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RLWC Final: Australia eyeing top spot in rugby league rankings

RLWC 2022 betting tips

Australia can possibly regain its standing as the world’s number one rugby league nation in Sunday morning’s World Cup final at Old Trafford in Manchester and in the process further elevate Mal Meninga’s claims to being one of the greatest coaches in the game’s long history.

Standing in their way is the small Pacific island nation of Samoa, which has defied a 60-8 first-round hammering from host team England to make it to the sell-out final as heavy underdogs.

Meninga now finds himself in the rarefied atmosphere entering his 19th game as coach of the Kangaroos.

Manly great Bob Fulton stands alone with the most games with 67 wins, one draw and seven losses from 75 appearances between 1989 and 1998 for a career success rate of 89.33 per cent, which included three World Cups.

The late Don Furner, whom Fulton succeeded, holds the best winning percentage of 93.55 (for coaches with 15 games or more) with a career record of 29 wins and two losses from 31 games between 1986 and 1988.

Meninga, Australia’s 26th coach since Albert Johnston in 1946, took over the reins of the Roos in May 2016 when replacing Tim Sheens, who retired with a record of 26 wins and a draw from 31 games at 83.87 per cent.

At the time of writing the International Rugby League (IRL) was still crunching all the numbers as to whether an Australia win would be enough for the Roos to move back into the number of spot.

When the World Cup, delayed from 2021 because of COVID, kicked off last month, the international rankings had New Zealand (1), Tonga (2), England (3), Australia (4), Papua New Guinea (5), Fiji (6), Samoa (7), Serbia (8), France (9) and Malta (10) as the world’s top nations.

Those seedings though were clouded by COVID preventing some countries from participating in internationals for over two years, and because the convoluted rankings system — much like the world golfing rankings of years gone by — were sometimes not a true reflection.

Now, with New Zealand, England and Tonga all missing the final, the rankings are set to undergo changes.

Meninga has stuck with the same 19 players that took Australia into the final with a very hard-fought 16-14 semi-final victory over a gallant New Zealand.

Samoa has been forced to make a few changes, but the Pacific juggernauts have retained the nucleus of the side which turned around a horror 54-point first-round loss to England to beat them 27-26 in a golden-point thriller off the boot of hero Stephen Crichton.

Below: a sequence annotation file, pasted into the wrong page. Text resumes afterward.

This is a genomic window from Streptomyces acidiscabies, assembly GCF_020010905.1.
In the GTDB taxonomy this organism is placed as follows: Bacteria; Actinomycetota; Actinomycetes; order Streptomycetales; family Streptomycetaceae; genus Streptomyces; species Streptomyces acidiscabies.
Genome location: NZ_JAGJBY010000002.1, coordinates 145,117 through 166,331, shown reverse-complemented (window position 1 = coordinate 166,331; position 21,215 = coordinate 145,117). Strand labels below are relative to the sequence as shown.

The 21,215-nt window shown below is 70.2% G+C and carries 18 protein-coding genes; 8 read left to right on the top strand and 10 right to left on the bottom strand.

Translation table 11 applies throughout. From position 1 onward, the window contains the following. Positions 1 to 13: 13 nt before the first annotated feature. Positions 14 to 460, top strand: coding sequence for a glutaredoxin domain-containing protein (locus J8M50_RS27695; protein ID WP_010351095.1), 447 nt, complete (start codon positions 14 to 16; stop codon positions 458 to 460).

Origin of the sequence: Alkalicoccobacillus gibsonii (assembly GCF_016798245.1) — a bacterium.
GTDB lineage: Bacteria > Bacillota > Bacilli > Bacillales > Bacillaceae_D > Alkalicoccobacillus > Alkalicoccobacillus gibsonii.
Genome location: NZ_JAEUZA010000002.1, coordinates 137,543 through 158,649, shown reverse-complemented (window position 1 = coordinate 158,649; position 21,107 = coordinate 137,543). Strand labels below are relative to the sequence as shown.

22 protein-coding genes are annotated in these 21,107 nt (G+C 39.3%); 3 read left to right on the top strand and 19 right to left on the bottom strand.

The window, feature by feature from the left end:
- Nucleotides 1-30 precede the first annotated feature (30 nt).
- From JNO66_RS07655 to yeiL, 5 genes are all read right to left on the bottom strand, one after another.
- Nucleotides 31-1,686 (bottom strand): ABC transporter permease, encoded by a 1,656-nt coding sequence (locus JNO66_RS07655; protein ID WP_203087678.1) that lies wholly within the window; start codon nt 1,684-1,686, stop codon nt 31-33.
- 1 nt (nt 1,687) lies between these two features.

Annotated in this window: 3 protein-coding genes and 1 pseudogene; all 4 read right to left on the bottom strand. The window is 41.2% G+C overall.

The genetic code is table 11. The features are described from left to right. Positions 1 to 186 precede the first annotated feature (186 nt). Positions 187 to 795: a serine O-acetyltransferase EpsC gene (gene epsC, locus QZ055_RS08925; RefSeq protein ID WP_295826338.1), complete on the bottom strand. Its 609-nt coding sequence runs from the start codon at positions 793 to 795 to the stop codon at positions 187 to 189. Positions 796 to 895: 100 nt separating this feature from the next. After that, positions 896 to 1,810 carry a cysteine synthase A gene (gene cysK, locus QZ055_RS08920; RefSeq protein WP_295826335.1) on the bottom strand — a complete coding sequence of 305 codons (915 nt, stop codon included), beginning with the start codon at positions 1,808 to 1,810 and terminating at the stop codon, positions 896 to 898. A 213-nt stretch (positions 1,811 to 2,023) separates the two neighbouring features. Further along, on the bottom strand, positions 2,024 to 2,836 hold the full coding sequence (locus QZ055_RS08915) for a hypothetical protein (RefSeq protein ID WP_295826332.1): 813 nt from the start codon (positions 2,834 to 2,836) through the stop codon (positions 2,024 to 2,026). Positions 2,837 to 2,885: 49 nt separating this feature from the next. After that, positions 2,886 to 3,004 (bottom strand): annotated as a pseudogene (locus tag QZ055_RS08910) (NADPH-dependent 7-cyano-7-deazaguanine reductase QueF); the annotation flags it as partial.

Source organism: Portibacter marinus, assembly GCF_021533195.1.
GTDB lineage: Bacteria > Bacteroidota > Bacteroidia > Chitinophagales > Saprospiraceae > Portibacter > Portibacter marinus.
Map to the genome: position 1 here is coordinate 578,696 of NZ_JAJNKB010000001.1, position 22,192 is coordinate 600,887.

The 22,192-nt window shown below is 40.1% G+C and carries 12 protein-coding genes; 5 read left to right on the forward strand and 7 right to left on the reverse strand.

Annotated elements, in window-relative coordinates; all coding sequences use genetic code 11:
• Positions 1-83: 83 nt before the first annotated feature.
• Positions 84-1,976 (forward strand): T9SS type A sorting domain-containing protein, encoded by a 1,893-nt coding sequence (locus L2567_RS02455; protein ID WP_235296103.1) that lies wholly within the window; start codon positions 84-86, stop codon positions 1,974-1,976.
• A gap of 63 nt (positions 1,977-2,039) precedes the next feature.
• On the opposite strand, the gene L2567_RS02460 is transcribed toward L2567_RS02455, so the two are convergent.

One of the keys for Australia, apart from absorbing another battering in the middle, will be to try and unsettle Samoan playmaker Jarome Luai and put him off his game.

Luai has stepped up for Samoa big time in the World Cup and Australia needs to target him heavily and try and put him down every time he kicks.

Luai often responds to niggling tactics, especially knowing he can get away with more on the international stage than he would in an NRL game.

The battle up front will, as always, will dictate which set of halves gets more opportunities, with both countries boasting world-class combinations.

Nathan Cleary and Cameron Munster up against Luai and Anthony Milford is a top-shelf contest, but you would have to give the Australian pair the edge in this battle.

The Kangaroos will need to be mindful of Samoan centre Crichton’s match-winning intercepts and also the danger he poses with the boot if it comes down to a field-goal shootout.

Crichton makes a habit of breaking open big games, which he did with intercept tries in an NRL grand final and last weekend against England.

The clash of the fullbacks pitches up the old champion James Tedesco against Samoan young gun Joseph Suaalii, who wants his Sydney Roosters spot.

There’s no doubt Suaalii is a player of the future, but Australia’s captain has the runs on the board as far as Test appearances go.

And what about the battle of the wingers?

Brian To’o may not be as quick over the ground as flying Aussie Josh Addo-Carr (11 tries already in this tournament) but his power, strength and defence are amazing for a player once told he wasn’t big enough physically to play rugby league.

Both can be match-winners, as can Australian centre Valentine Holmes — a proven big-game player who loves to score a try.

All-in-all it has the makings of a blockbuster.

Australia is a very short-priced favourite — probably too short, because this Samoan side is loaded with power and punch and brings an unpredictability which must be highly respected.

Samoa’s ability to off-load and generate second-phase play will put Australia’s defence, the best in the World Cup by far, under a lot more pressure.

How the Aussies combat Samoa’s athleticism and shifts will be vital, just as it will be how the Samoans react to Cleary’s kicking game constantly turning them around.

Australia won’t be favourites with the massive Old Trafford crowd, who will be cheering the underdogs looking for the nation’s greatest sporting victory.

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